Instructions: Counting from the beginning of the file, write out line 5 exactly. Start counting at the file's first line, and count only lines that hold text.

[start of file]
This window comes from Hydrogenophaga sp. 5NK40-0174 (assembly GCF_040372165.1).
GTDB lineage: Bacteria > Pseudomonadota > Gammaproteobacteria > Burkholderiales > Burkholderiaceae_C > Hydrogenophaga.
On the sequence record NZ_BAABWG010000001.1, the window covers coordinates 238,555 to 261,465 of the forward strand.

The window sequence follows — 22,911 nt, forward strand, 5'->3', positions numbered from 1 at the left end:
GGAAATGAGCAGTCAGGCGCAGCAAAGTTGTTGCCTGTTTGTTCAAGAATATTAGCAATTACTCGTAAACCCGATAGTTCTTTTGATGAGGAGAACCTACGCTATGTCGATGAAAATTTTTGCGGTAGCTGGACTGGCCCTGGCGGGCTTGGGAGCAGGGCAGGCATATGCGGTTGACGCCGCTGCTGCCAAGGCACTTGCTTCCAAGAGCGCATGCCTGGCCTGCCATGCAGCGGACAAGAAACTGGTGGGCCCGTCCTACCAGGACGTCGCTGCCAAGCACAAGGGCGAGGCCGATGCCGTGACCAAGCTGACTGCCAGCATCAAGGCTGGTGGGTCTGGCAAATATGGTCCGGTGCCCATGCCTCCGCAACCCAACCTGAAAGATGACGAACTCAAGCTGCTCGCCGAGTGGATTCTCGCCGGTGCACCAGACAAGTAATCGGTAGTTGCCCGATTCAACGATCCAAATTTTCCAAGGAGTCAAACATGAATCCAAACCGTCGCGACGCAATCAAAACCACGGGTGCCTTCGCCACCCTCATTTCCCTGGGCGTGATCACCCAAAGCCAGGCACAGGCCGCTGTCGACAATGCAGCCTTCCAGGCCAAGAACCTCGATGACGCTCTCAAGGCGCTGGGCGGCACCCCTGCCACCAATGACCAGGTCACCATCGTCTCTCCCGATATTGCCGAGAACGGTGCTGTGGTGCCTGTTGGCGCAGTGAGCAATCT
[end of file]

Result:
GGAAATGAGCAGTCAGGCGCAGCAAAGTTGTTGCCTGTTTGTTCAAGAATATTAGCAATTACTCGTAAACCCGATAGTTCTTTTGATGAGGAGAACCTACGCTATGTCGATGAAAATTTTTGCGGTAGCTGGACTGGCCCTGGCGGGCTTGGGAGCAGGGCAGGCATATGCGGTTGACGCCGCTGCTGCCAAGGCACTTGCTTCCAAGAGCGCATGCCTGGCCTGCCATGCAGCGGACAAGAAACTGGTGGGCCCGTCCTACCAGGACGTCGCTGCCAAGCACAAGGGCGAGGCCGATGCCGTGACCAAGCTGACTGCCAGCATCAAGGCTGGTGGGTCTGGCAAATATGGTCCGGTGCCCATGCCTCCGCAACCCAACCTGAAAGATGACGAACTCAAGCTGCTCGCCGAGTGGATTCTCGCCGGTGCACCAGACAAGTAATCGGTAGTTGCCCGATTCAACGATCCAAATTTTCCAAGGAGTCAAACATGAATCCAAACCGTCGCGACGCAATCAAAACCACGGGTGCCTTCGCCACCCTCATTTCCCTGGGCGTGATCACCCAAAGCCAGGCACAGGCCGCTGTCGACAATGCAGCCTTCCAGGCCAAGAACCTCGATGACGCTCTCAAGGCGCTGGGCGGCACCCCTGCCACCAATGACCAGGTCACCATCGTCTCTCCCGATATTGCCGAGAACGGTGCTGTGGTGCCTGTTGGCGCAGTGAGCAATCT